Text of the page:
When he phones you can’t recognize the voice in its then greeting, it spacing and turns of phrase. And then you realize it’s the voice you’ve overheard from the other room when you are the person slicing radishes in the kitchen and able to hand him a note reminding him to remind the person on the other end the exact date, whereas now you are the person on the other and have, in consequence, the same sort of unreality those others have always had for you [...] (61).
The second motif that I locate in “The Cup,” so important throughout Transfer—is one of process. In this opening poem—and throughout the book, Ronk again and again reveals to her readers the process of physically engaging with the world, of charting the way thought arises from interactions with objects and people around us. As we have seen, the book begins with the simplest of conditions—a discrete prose-poem-sized moment of awareness. As the book progresses, Ronk builds to meditations on more complex objects such as the postcard, the photograph, the photogram and the book. In considering these objects—complex because they are both objects of representation and objects in and of themselves—Ronk extends the prose poem form into several-paged poems that unfold in meditative sequences. “Photograms,” for example, might be classed as a short lyric essay on ekphrasis. It spans 6 pages and allows for a study of individual photograms (paper clips, spoons, eyeglasses, shadows, petals) as well as meditative speculation on the nature of art: “Writing about the transfer of qualities between objects and people also works a kind of exchange as if the paper on which the words appear were like photographic paper, and as if the form of the prose poem dissolved more boundaries than between prose and poetry” (36).
By the end of Transfer the book turns to relationships between people and, so, employs a slightly more narrative form. Poems begin with phrases like “It was embarrassing; it was always embarrassing, the sense of having been there before” (“The Unfamiliar,” 59) and “I was listening to the radio interview with a woman who had written a book on her own autism” (“The Pressing Machine,” 74) and “For seventeen years I practiced kung fu” (“Posada,” 77)—and then launch into narratives that treat personal experience of topics such as love, loss, disability, and death. As with the poems in the beginning of the book, these later narratives work back and forth from physical objects of experience to mental objects of experience, showing us the action of mind that makes sense of the world by telling stories about encounters with the world. The themes of Ronk’s stories (which are the themes of all stories: love, loss), layer as we move from narrative to narrative. Although the details of Ronk’s stories cause them to feel singular and distinct, this layering allows for the qualities explored in previous narratives (for example, the former partner in “The Unfamiliar”) to transfer to encounters with others (in this particular case, to all encounters featuring a potentially romantic “he.”)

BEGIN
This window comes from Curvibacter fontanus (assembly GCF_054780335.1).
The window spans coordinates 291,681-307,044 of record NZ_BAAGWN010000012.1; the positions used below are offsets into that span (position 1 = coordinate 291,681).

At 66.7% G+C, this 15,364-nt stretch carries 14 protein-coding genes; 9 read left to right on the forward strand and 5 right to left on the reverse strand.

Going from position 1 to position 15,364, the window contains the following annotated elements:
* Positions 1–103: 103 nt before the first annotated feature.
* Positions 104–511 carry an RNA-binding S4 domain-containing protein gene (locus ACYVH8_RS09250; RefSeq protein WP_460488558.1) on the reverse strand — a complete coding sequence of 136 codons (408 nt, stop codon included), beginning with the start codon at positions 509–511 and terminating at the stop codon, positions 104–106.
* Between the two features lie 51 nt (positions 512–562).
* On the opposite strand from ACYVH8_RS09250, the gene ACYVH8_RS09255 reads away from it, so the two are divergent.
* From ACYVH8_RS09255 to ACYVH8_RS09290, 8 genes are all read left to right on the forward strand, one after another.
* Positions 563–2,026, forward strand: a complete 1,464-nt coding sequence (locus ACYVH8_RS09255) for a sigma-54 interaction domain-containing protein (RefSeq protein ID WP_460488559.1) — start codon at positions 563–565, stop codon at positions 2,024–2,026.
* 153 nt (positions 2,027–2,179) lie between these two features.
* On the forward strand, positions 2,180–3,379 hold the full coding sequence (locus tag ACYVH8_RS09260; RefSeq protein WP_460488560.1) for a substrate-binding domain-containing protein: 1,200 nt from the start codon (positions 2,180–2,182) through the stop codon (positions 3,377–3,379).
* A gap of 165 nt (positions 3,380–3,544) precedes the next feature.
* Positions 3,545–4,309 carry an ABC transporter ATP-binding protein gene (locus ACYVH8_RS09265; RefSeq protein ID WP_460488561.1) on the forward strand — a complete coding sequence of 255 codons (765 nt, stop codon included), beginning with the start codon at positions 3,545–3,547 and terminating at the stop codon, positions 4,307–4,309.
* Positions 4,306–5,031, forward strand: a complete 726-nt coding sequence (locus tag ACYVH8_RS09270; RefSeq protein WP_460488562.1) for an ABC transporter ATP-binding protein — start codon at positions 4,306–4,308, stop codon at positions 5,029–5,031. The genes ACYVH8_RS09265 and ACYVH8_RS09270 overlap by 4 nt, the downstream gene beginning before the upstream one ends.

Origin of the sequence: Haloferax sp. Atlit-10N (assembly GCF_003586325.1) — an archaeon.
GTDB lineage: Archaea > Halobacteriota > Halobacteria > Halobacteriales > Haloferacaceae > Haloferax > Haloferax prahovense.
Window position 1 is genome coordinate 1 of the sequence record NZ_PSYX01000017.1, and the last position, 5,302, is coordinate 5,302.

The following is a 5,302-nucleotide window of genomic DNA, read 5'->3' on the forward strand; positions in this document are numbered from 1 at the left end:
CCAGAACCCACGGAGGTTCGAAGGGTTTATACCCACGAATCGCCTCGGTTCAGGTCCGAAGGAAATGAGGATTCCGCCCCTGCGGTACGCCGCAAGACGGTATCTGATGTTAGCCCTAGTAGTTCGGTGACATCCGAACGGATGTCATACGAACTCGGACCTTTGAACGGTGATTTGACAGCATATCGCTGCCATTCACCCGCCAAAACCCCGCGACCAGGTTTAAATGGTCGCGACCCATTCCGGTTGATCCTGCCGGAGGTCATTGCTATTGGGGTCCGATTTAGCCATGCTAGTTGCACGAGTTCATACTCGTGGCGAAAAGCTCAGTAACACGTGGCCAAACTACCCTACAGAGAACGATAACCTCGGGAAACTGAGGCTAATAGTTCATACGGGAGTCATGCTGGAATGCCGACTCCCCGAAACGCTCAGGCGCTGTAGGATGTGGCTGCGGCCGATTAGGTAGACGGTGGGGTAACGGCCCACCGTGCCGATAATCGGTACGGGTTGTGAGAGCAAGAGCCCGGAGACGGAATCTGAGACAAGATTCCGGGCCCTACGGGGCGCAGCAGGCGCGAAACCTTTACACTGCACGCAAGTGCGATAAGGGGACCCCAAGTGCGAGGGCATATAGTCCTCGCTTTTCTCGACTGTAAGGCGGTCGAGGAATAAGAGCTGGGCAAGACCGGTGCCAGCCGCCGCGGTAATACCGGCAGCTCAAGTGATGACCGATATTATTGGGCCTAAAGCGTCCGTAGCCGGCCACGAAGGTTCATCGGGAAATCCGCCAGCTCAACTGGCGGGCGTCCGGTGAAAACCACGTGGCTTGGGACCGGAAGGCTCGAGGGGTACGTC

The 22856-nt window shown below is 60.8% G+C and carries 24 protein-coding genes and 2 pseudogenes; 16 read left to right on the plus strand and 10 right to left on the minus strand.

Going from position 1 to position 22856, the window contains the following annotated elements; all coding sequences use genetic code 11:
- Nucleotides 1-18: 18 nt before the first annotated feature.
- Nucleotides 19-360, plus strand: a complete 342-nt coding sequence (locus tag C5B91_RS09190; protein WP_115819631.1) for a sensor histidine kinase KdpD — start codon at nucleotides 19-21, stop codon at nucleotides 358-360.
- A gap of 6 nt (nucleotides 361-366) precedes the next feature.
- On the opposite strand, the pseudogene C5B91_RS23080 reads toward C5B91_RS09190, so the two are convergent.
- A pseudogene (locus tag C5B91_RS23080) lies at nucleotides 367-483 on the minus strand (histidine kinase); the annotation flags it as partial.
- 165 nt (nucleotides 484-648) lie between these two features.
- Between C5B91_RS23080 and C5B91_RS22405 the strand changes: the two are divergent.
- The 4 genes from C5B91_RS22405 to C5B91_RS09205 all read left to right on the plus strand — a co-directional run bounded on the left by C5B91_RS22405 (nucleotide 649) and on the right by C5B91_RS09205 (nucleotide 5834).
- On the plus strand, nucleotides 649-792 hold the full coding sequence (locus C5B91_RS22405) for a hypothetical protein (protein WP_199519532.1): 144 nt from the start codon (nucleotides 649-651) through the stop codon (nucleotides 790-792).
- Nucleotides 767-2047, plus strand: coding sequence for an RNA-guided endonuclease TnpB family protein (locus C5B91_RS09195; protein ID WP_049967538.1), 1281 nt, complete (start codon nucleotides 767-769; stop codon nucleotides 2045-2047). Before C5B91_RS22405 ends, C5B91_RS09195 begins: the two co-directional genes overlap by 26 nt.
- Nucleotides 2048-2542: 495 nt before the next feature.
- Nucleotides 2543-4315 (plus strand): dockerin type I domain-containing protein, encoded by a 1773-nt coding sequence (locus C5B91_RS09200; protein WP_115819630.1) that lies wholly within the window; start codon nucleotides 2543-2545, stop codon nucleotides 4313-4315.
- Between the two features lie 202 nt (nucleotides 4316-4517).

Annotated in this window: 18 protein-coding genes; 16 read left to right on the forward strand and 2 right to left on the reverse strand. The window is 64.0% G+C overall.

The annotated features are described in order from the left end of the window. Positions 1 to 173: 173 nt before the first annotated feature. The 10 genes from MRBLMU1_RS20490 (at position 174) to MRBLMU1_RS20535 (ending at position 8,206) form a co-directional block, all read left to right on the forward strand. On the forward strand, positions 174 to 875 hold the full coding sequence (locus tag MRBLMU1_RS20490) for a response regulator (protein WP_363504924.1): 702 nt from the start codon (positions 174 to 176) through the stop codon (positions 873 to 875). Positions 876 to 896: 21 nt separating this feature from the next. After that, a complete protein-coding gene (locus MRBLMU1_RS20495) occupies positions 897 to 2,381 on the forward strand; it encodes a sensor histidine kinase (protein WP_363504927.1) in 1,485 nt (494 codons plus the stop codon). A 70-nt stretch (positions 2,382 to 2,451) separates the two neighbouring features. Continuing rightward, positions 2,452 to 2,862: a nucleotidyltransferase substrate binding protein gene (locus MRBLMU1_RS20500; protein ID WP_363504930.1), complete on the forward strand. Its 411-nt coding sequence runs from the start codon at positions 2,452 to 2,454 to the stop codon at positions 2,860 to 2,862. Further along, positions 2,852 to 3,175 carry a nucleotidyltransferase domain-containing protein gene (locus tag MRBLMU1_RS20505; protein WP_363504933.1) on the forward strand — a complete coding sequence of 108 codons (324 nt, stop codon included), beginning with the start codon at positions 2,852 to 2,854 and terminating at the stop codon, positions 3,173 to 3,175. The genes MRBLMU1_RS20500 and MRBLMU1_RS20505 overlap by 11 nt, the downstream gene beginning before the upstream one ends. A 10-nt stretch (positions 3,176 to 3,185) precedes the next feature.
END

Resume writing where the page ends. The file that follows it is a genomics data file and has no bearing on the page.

While the ideas and emotions that surface from Transfer of Qualities span a range of registers, this process of engagement and catalyst remains consistent, proposing that the way we make sense of simple physical objects threads through to the sense we make of the more complex. Not only does this motif create a tightly-woven book, it also argues for the fundamental importance of writing and reading. As Ronk’s encounter with a cup reveals the process of engaging life’s largest complexities, the way that we interact with the particular object we hold in our hands—her book—transfers into the way we encounter our lives.
James, William. The Principles of Psychology. New York: Holt, 1890.